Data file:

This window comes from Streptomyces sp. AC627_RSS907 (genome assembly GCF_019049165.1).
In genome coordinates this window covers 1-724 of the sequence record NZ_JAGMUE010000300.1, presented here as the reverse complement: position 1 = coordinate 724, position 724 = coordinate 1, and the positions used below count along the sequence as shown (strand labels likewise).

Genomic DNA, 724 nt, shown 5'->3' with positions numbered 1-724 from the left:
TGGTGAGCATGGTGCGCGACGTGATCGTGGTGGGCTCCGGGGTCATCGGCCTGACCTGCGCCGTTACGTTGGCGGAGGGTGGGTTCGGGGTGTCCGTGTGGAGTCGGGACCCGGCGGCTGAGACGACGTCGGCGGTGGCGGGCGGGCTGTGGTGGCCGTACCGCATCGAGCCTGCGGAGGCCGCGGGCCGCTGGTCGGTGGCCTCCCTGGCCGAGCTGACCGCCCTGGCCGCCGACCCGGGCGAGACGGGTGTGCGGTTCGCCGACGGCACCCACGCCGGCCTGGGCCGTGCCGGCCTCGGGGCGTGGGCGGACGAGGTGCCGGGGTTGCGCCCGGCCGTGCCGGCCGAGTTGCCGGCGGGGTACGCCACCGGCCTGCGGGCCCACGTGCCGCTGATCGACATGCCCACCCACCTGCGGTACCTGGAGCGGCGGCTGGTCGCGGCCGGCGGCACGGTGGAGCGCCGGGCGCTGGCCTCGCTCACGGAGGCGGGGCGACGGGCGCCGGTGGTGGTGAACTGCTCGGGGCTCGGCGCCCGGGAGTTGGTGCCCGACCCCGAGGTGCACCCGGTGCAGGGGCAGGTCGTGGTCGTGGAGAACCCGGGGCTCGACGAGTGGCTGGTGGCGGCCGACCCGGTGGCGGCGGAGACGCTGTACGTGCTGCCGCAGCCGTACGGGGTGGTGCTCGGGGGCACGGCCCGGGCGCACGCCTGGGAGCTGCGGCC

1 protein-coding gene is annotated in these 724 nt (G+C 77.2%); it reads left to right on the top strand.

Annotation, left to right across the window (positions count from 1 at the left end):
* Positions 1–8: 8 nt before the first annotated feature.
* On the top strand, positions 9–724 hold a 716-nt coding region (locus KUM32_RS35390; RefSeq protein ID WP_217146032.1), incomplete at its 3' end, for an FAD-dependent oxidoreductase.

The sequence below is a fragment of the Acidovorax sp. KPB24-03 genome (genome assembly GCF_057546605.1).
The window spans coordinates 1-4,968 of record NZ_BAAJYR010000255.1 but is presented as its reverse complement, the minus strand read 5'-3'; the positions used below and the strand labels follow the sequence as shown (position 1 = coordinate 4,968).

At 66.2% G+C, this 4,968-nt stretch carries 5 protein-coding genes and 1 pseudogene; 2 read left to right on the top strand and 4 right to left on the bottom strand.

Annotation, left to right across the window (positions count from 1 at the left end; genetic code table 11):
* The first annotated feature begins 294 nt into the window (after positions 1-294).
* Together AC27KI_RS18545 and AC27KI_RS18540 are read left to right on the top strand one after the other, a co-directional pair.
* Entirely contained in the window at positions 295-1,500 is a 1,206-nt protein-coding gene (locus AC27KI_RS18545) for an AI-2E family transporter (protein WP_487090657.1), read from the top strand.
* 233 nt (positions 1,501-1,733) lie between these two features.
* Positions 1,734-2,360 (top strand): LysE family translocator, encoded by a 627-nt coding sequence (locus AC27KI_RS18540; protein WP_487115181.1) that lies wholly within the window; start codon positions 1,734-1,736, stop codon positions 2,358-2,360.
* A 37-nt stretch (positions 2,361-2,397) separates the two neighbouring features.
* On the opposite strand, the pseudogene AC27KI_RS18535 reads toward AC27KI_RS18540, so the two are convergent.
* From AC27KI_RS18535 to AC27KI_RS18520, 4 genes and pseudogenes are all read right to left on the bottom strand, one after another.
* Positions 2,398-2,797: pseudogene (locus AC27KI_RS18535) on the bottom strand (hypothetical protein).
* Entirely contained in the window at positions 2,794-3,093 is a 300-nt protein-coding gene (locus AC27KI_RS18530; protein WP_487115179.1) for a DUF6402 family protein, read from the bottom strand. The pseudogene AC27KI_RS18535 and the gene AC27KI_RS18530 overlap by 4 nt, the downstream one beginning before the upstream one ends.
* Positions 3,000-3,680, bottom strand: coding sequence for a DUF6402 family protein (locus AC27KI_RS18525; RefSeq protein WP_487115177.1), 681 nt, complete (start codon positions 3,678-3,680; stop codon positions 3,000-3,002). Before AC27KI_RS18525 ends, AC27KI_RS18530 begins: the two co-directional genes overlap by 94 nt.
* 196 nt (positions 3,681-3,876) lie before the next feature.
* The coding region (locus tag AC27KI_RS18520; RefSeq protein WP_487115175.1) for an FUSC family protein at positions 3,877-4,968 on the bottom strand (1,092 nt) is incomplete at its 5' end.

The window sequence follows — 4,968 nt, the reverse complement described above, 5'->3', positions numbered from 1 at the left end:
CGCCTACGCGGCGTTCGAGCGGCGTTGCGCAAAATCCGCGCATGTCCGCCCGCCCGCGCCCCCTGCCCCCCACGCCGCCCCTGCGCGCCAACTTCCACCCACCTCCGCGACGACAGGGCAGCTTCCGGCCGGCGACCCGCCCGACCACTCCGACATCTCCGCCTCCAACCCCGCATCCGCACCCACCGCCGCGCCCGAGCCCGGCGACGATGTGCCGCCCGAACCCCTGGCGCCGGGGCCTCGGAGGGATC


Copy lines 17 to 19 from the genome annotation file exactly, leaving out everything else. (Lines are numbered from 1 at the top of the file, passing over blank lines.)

* Positions 1,734-2,360 (top strand): LysE family translocator, encoded by a 627-nt coding sequence (locus AC27KI_RS18540; protein WP_487115181.1) that lies wholly within the window; start codon positions 1,734-1,736, stop codon positions 2,358-2,360.
* A 37-nt stretch (positions 2,361-2,397) separates the two neighbouring features.
* On the opposite strand, the pseudogene AC27KI_RS18535 reads toward AC27KI_RS18540, so the two are convergent.